Christ is Born! Glorify Him! Dear People, After months of waiting for the birth of their first child, Mary and Joseph searched for a place to stay while traveling. Mary was about to give birth… More
Pope Francis recently visited the country of Georgia. Georgia is a majority Orthodox country with a small Roman and Greek Catholic Minority. The Holy Father attending a concert at the Patriarchal Cathedral. This is a short clip of the concert. It is breathtaking. Glory to God.
Recently, His Beatitude Sviatoslav spoke at a banquet in Canada. His full speech is well worth reading, especially in regards to the Metropolitan Andrey Sheptytsky Institute. You can read the full address here.
His Beatitude makes an important theological, ecclesial, and political statement within this address. It is worth posting for all to see.
His Beatitude said:
Our Church has been singled out by the Kremlin’s propaganda machine as some sort of ultranationalist force bent on sowing hatred towards the Orthodox culture of Russia, and the single greatest impediment to worldwide Orthodox-Catholic reconciliation.
That is why I find it important to be able to stand before you today at this great university and state the following in the most unequivocal terms. The Ukrainian Greco-Catholic Church, the largest of the Eastern Catholic Churches is not in any way opposed to the Orthodox Churches. We are an Orthodox Church, with Orthodox theology, liturgy, spirituality and canonical tradition that chooses to manifest this Orthodoxy in the spirit of the first Christian millennium, in communion with Rome. We are witnesses to the fact that Christian East and West not only have an obligation to seek some vague rapprochement, but are called by our Savior Himself to actually live the unity of one Body of Christ, not in the subjugation of one to another, but in the loving union of the Three Divine Persons who live not three lives parallel to each other, but one life: a life of self-emptying love, that gives life rather than take it. It is our mission, as a Church that experienced great persecution and martyrdom in the twentieth century, to stand up for those who experience such persecution today: our brothers and sisters the Copts of Egypt, the Melkites, Chaldeans, Syrian Orthodox, Assyrians, and others in the Middle East. It is our duty to help them tell their stories in this, one of the most respected forums of the world.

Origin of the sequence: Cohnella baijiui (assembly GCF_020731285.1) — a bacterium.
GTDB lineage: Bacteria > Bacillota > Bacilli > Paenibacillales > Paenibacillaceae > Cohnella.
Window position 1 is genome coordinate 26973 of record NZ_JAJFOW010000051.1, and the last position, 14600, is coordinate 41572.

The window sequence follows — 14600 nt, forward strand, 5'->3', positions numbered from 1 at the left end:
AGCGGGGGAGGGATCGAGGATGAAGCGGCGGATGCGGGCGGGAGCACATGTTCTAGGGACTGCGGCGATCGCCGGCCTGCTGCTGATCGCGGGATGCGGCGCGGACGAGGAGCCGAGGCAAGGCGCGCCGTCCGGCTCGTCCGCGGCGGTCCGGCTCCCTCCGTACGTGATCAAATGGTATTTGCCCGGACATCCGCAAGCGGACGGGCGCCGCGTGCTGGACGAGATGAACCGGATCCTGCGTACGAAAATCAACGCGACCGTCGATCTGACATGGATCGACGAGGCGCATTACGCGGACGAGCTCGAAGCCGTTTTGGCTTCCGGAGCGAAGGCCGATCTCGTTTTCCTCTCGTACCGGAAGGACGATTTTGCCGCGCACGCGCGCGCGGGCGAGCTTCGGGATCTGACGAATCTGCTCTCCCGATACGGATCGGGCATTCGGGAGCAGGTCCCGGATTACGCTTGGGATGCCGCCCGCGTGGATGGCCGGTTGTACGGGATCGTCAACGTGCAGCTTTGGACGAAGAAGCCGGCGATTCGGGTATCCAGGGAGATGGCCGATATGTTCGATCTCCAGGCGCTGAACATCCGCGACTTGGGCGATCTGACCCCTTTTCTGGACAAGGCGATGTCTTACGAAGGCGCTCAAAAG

A balanced response to the Bulgarian Church’s withdrawal from the upcoming Great and Holy Council from Public Orthodoxy.
By limiting the Church to a visible institution, the Orthodox (Byzantine rite) Church, the Bulgarian approach negates the Pauline notion, taken up by many Fathers of the Church, of the Church as “the Body of Christ” (1 Co 12:12-31; Eph.4:11-13; Col. 1:24 etc.). In much patristic and modern reflection on the Church, this came to be expressed as the “mystical Body of Christ,” emphasizing that the Church extends well beyond the limits of the limits of the Orthodox Church. Christ is “the Way and the Truth and the Life” (Jn 14:6). The three characteristics form one whole. Thus wherever there is Truth, there also are the Way and Life – the way and life that are Christ Jesus. The essence of Church is the possession of Truth, the witness to Truth, and access to the means of salvation. While non-Orthodox Churches and communities do not possess the fullness of the Truth found only in the Orthodox Church, they nonetheless possess elements of the Truth, to the degree to which they witness to Jesus Christ and manifest his teachings. They thus participate in the Church of Christ and hence are indeed members of the Body of Christ, which entitles them to refer to themselves and to be referred to as “Church.”
More information on the Bulgarian Church’s decision can be found here at Byzantine, Texas